The four histological characteristics that became the basis of Hashimoto’s disease were the formation of lymphoid follicles, the marked changes in the thyroid epithelial cells, the extensive formation of new connective tissue and the diffuse round cell infiltration. Hashimoto did thorough research for his monograph and defended his classification with numerous comparisons to existing diseases of the thyroid.

Occurring almost twice as often in women than in men, Hashimoto’s disease is now recognized as an autoimmune disease and the primary cause of hypothyroidism. It is characterized by invasion of the thyroid tissue by leukocytes, mainly T-lymphocytes, and is sometimes associated with non-Hodgkin lymphoma.

Earning its name

Although there was some recognition of Hashimoto’s discovery at the time of the monograph’s publication, it was very limited. He received especially limited recognition of his discovery in Japan, because many there could not read German, the language in which he chose to publish.

Hashimoto’s classification of the disease was still relatively unknown among the British and Americans by the late 1920s. Cases of “Hashimoto’s disease” were reported, but with no reference to him.

By the mid-1930s this would change. Around that time, Allen Graham, a surgeon from Cleveland, Ohio, echoed Hashimoto’s theory that lymphomatous goiter was not Riedel’s thyroiditis and was a separate disease. Soon after, Hashimoto began to be mentioned in thyroid surgery textbooks and his name was routinely attached to the disease in America. Experts began to say that the disease was “first accurately described by Hashimoto and commonly designated by his name.”

The eponym would not be reintroduced to Japan until the 1950s.

For more information:
  • Amino N, Tada H, Hidaka Y, Hashimoto K. Hashimoto’s disease and Dr. Hakaru Hashimoto. Endocrine Journal. 2002;49:393-397.
  • Masuda H. About the discoverer of Hashimoto’s disease. JNECM. 2005;1:237-238.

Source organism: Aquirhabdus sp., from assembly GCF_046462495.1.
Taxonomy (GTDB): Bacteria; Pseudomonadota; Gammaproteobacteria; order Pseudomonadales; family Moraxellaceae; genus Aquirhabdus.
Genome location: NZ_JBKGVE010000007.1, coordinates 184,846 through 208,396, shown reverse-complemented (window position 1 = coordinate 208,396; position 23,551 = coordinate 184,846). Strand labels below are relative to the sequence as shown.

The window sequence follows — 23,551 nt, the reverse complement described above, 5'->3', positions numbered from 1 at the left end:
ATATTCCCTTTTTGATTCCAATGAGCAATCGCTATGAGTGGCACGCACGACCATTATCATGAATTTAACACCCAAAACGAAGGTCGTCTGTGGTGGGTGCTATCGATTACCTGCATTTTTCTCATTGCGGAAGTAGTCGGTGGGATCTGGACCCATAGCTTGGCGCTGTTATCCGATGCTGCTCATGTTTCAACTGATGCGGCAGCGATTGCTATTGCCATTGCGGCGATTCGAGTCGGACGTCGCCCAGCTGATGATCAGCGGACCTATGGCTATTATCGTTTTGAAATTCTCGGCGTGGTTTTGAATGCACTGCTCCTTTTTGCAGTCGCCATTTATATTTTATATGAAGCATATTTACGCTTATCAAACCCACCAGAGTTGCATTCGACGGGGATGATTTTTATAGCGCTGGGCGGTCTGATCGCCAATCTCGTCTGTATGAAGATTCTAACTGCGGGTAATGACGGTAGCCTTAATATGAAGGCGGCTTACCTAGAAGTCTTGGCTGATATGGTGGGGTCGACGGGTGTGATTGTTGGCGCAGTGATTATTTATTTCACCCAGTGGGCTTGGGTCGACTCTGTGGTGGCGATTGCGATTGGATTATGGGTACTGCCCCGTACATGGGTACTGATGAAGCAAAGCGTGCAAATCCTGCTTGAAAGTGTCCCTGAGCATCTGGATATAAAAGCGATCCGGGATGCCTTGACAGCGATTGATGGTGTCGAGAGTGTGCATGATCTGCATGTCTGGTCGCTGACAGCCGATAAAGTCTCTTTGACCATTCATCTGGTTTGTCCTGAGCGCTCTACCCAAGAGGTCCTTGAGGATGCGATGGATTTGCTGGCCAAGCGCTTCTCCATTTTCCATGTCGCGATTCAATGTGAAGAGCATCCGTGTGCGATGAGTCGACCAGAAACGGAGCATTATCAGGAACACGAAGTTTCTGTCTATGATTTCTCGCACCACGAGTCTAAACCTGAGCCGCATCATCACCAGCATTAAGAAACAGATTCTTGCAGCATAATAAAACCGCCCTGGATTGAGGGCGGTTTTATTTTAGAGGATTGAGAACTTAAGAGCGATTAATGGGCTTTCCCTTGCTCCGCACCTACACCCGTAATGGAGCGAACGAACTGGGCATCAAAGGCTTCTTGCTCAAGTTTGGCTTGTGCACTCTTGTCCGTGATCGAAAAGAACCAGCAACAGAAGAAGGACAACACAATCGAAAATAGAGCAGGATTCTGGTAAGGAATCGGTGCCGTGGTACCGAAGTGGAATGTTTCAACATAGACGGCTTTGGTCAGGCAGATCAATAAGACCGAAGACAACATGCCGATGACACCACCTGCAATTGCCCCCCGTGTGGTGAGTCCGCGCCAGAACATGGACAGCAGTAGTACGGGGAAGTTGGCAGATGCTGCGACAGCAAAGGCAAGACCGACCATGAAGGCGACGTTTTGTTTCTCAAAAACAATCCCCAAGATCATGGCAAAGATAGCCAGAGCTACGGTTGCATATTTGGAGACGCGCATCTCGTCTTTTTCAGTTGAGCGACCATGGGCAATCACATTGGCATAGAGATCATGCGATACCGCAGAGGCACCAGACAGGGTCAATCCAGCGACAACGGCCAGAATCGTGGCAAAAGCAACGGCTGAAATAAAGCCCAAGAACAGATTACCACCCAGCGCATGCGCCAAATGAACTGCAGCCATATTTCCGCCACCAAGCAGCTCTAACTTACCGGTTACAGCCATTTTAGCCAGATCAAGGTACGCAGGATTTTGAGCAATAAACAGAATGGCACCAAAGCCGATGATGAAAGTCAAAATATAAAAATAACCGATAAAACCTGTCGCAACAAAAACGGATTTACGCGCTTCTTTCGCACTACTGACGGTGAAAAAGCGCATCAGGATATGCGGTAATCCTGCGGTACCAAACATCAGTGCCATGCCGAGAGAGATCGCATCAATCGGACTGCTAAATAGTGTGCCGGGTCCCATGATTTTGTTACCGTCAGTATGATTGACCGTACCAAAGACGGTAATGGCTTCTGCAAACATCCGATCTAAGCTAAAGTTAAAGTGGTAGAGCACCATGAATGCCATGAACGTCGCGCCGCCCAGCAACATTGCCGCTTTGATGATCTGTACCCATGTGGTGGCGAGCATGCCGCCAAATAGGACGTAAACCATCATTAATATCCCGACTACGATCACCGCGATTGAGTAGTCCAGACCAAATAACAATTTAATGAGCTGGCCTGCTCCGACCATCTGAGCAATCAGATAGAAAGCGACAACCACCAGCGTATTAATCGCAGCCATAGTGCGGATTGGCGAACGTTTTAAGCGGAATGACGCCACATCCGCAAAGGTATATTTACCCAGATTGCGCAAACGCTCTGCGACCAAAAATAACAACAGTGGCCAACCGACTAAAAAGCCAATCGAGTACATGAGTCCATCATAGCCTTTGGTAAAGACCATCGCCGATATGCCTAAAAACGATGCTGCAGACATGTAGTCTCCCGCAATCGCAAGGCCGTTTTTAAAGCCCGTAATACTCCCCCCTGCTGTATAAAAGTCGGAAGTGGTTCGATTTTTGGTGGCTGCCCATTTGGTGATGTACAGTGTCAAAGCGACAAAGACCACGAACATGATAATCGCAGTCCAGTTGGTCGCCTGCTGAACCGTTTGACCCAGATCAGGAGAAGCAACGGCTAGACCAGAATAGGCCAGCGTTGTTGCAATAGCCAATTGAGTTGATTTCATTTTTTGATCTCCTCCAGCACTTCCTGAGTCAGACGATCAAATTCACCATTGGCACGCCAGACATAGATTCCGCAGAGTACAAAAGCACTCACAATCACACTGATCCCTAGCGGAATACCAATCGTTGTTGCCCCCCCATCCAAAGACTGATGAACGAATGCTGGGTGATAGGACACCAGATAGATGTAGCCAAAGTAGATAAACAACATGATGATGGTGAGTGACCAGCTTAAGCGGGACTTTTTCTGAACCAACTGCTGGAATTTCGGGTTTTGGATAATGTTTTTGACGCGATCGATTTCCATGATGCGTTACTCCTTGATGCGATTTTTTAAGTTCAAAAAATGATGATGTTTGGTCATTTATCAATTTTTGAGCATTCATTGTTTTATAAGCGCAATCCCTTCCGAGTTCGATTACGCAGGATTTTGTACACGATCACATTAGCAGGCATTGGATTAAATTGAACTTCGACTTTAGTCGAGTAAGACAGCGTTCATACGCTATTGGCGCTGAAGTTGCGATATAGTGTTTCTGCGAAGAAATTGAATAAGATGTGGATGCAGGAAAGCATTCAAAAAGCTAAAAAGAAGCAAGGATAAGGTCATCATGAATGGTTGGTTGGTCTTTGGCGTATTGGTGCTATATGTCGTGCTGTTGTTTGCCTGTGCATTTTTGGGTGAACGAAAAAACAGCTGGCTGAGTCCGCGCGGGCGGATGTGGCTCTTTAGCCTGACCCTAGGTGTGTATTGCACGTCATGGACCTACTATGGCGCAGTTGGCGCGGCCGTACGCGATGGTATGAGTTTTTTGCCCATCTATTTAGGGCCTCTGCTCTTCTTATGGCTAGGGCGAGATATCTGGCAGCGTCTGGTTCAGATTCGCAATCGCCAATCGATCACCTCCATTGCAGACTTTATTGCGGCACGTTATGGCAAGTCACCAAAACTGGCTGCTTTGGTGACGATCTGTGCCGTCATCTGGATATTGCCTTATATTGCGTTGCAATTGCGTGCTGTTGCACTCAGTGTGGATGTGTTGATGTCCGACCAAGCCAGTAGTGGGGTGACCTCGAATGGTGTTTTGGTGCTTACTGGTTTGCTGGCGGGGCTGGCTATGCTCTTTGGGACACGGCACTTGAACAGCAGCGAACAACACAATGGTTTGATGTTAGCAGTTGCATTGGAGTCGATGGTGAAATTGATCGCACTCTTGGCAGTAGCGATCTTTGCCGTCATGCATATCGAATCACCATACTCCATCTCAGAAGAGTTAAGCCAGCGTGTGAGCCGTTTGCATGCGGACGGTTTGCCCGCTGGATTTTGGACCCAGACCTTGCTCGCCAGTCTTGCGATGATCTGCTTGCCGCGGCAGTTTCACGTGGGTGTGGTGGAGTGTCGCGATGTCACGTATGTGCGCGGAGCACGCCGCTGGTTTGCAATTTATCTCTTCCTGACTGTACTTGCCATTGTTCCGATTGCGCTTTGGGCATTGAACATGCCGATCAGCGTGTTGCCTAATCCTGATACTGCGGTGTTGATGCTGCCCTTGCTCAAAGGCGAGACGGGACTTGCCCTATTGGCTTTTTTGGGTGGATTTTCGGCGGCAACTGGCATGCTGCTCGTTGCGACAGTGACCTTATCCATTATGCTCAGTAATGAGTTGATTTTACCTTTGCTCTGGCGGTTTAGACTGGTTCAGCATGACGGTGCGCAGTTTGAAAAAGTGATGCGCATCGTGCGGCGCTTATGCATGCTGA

• Sawin CT. The heritage of Dr. Hakaru Hashimoto (1881-1934). Endocrine Journal. 2002;49:399-403.

The Japan Thyroid Association uses Hakaru Hashimoto’s picture in its logo as a way to pass on his pioneering spirit to today’s physicians.

At 35, Hashimoto abandoned his short-lived academic career to return to his birthplace and take over the family practice because his family needed financial support. Word spread through the local areas that a doctor who had studied abroad was now practicing medicine locally. Hashimoto was willing to travel great distances in a rickshaw to visit patients. He put into practice the saying, “Medicine is a benevolent art.”

During his brief academic career – the nine-year span between the time he graduated medical school and his return to his hometown – Hashimoto identified a form of thyroiditis that would later be classified as the most common cause of hypothyroidism.

His life

Hashimoto was born on May 5, 1881, in the village of Midau, Nishi-tsuge in the Mie prefecture, Iga-Ueno. He was the third son in a family that had been practicing medicine for generations.

Hakaru Hashimoto
Hakaru Hashimoto

During this time the medical profession was well-respected in Japan. When Hashimoto entered the First Mie Prefectural Junior High School at Tsu, he began to think about pursuing a career in medicine. It is said that he was greatly influenced by his grandfather, Gen’I Hashimoto, a well-known doctor who had studied Dutch medicine.

In 1907, Hashimoto graduated from the Kyusyu Imperial University in Fukuoka. He was one of the first graduates of the medical school.

Between 1908 and 1912, Hashimoto took an interest in thyroid tissue while working in a surgical department. It was during this time that he extracted thyroid tissue samples from four patients and discovered new pathological characteristics.